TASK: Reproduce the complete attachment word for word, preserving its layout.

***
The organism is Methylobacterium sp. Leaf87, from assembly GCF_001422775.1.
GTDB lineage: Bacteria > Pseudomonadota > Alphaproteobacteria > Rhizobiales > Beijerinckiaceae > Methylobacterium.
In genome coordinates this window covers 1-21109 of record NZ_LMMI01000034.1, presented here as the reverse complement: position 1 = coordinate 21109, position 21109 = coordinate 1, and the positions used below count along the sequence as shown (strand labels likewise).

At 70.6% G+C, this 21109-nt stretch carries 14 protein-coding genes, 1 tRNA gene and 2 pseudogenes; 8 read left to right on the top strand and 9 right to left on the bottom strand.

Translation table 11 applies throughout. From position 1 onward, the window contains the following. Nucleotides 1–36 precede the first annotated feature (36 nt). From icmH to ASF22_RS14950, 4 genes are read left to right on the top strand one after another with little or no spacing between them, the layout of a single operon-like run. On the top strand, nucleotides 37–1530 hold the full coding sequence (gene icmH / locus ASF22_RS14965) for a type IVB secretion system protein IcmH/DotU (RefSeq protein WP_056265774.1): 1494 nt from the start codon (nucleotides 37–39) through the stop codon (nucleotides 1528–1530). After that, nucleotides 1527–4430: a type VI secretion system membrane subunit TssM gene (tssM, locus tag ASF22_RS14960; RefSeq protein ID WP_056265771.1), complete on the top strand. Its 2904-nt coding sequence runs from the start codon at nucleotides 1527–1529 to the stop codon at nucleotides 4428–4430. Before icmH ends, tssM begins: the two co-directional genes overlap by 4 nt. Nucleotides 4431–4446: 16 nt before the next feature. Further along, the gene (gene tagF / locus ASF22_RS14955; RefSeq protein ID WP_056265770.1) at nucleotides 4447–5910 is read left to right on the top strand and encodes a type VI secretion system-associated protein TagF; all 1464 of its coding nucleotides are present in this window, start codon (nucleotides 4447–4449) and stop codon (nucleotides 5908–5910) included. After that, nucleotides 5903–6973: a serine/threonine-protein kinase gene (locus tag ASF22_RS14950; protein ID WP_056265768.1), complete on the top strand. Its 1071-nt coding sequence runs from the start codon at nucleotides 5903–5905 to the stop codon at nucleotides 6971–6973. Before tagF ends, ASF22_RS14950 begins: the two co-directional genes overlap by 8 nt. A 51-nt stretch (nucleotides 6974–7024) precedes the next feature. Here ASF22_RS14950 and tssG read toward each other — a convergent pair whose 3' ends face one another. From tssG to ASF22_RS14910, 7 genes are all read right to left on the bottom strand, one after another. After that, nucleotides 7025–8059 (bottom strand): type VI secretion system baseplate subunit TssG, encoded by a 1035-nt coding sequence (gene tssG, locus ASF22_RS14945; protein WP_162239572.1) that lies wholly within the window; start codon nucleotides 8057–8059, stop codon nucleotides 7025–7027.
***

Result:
The organism is Methylobacterium sp. Leaf87, from assembly GCF_001422775.1.
GTDB lineage: Bacteria > Pseudomonadota > Alphaproteobacteria > Rhizobiales > Beijerinckiaceae > Methylobacterium.
In genome coordinates this window covers 1-21109 of record NZ_LMMI01000034.1, presented here as the reverse complement: position 1 = coordinate 21109, position 21109 = coordinate 1, and the positions used below count along the sequence as shown (strand labels likewise).

At 70.6% G+C, this 21109-nt stretch carries 14 protein-coding genes, 1 tRNA gene and 2 pseudogenes; 8 read left to right on the top strand and 9 right to left on the bottom strand.

Translation table 11 applies throughout. From position 1 onward, the window contains the following. Nucleotides 1–36 precede the first annotated feature (36 nt). From icmH to ASF22_RS14950, 4 genes are read left to right on the top strand one after another with little or no spacing between them, the layout of a single operon-like run. On the top strand, nucleotides 37–1530 hold the full coding sequence (gene icmH / locus ASF22_RS14965) for a type IVB secretion system protein IcmH/DotU (RefSeq protein WP_056265774.1): 1494 nt from the start codon (nucleotides 37–39) through the stop codon (nucleotides 1528–1530). After that, nucleotides 1527–4430: a type VI secretion system membrane subunit TssM gene (tssM, locus tag ASF22_RS14960; RefSeq protein ID WP_056265771.1), complete on the top strand. Its 2904-nt coding sequence runs from the start codon at nucleotides 1527–1529 to the stop codon at nucleotides 4428–4430. Before icmH ends, tssM begins: the two co-directional genes overlap by 4 nt. Nucleotides 4431–4446: 16 nt before the next feature. Further along, the gene (gene tagF / locus ASF22_RS14955; RefSeq protein ID WP_056265770.1) at nucleotides 4447–5910 is read left to right on the top strand and encodes a type VI secretion system-associated protein TagF; all 1464 of its coding nucleotides are present in this window, start codon (nucleotides 4447–4449) and stop codon (nucleotides 5908–5910) included. After that, nucleotides 5903–6973: a serine/threonine-protein kinase gene (locus tag ASF22_RS14950; protein ID WP_056265768.1), complete on the top strand. Its 1071-nt coding sequence runs from the start codon at nucleotides 5903–5905 to the stop codon at nucleotides 6971–6973. Before tagF ends, ASF22_RS14950 begins: the two co-directional genes overlap by 8 nt. A 51-nt stretch (nucleotides 6974–7024) precedes the next feature. Here ASF22_RS14950 and tssG read toward each other — a convergent pair whose 3' ends face one another. From tssG to ASF22_RS14910, 7 genes are all read right to left on the bottom strand, one after another. After that, nucleotides 7025–8059 (bottom strand): type VI secretion system baseplate subunit TssG, encoded by a 1035-nt coding sequence (gene tssG, locus ASF22_RS14945; protein WP_162239572.1) that lies wholly within the window; start codon nucleotides 8057–8059, stop codon nucleotides 7025–7027.